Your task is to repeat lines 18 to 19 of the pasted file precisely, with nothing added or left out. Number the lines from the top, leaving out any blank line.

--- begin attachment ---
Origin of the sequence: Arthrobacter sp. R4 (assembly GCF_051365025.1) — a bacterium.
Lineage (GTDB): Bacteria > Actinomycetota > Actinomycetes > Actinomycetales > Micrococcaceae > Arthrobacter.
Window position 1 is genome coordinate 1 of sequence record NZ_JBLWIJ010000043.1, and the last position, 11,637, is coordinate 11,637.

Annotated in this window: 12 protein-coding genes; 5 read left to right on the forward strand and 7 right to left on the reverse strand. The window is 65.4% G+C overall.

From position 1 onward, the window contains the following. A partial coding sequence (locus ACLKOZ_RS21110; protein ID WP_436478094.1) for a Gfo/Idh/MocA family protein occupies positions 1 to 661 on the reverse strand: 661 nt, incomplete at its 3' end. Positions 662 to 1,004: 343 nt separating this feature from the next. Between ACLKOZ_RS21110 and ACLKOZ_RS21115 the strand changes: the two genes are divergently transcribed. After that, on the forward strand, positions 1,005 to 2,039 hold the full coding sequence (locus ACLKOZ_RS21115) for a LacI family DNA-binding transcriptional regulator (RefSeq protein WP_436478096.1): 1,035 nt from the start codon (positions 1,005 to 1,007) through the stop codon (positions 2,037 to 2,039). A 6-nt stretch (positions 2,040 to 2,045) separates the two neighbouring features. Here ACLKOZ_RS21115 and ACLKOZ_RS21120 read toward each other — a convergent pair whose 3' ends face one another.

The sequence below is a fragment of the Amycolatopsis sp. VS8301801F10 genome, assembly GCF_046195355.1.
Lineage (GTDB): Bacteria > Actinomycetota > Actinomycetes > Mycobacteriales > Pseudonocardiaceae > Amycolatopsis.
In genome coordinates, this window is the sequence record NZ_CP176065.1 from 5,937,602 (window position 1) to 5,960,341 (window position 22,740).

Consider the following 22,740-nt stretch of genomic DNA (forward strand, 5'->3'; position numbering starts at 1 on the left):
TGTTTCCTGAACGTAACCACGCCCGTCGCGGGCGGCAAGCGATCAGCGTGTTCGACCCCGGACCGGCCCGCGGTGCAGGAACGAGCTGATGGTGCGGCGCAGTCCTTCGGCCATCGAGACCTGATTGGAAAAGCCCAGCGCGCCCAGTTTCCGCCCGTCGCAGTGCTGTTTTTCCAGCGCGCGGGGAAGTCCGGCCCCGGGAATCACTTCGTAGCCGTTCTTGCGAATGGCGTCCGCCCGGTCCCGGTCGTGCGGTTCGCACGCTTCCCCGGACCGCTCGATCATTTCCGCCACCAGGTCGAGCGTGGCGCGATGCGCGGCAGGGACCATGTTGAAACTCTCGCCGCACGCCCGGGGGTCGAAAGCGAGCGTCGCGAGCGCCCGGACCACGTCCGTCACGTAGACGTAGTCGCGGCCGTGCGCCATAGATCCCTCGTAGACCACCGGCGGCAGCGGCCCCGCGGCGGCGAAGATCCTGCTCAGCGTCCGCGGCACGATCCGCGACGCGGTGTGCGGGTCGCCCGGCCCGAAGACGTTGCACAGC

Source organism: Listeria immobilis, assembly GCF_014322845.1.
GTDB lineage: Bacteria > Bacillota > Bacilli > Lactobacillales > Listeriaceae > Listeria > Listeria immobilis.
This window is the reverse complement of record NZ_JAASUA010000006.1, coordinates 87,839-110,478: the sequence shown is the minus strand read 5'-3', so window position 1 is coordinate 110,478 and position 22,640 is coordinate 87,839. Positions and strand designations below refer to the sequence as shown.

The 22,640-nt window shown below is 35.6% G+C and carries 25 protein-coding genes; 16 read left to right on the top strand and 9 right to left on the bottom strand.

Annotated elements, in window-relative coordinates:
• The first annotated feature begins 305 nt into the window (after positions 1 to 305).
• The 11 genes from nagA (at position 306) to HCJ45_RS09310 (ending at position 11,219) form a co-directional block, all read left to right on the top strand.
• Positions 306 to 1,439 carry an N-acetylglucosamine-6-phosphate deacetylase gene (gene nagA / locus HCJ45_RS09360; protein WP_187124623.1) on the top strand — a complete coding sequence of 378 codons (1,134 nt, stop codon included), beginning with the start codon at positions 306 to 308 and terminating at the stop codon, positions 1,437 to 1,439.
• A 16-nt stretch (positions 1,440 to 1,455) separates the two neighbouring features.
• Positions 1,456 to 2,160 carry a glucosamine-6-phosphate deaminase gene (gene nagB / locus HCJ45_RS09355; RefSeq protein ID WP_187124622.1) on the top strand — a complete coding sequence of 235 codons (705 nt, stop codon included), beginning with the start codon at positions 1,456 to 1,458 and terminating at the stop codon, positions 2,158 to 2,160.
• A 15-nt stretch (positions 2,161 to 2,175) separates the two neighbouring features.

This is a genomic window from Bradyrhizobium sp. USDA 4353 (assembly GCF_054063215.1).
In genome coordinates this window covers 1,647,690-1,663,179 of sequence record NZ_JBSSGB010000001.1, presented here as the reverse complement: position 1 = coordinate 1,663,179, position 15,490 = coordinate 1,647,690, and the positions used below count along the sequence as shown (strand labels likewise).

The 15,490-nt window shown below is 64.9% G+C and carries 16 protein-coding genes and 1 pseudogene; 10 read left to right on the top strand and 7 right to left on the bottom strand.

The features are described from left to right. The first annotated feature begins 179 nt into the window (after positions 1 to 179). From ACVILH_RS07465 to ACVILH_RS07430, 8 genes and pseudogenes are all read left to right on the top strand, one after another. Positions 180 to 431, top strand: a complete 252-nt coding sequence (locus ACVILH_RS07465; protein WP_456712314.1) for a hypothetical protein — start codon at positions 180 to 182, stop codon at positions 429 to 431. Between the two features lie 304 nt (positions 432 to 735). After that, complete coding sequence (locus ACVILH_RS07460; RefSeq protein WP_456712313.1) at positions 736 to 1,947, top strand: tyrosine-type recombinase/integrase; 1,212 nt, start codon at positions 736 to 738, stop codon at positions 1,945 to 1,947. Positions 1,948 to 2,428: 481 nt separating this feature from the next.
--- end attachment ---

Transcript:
• Positions 306 to 1,439 carry an N-acetylglucosamine-6-phosphate deacetylase gene (gene nagA / locus HCJ45_RS09360; protein WP_187124623.1) on the top strand — a complete coding sequence of 378 codons (1,134 nt, stop codon included), beginning with the start codon at positions 306 to 308 and terminating at the stop codon, positions 1,437 to 1,439.
• A 16-nt stretch (positions 1,440 to 1,455) separates the two neighbouring features.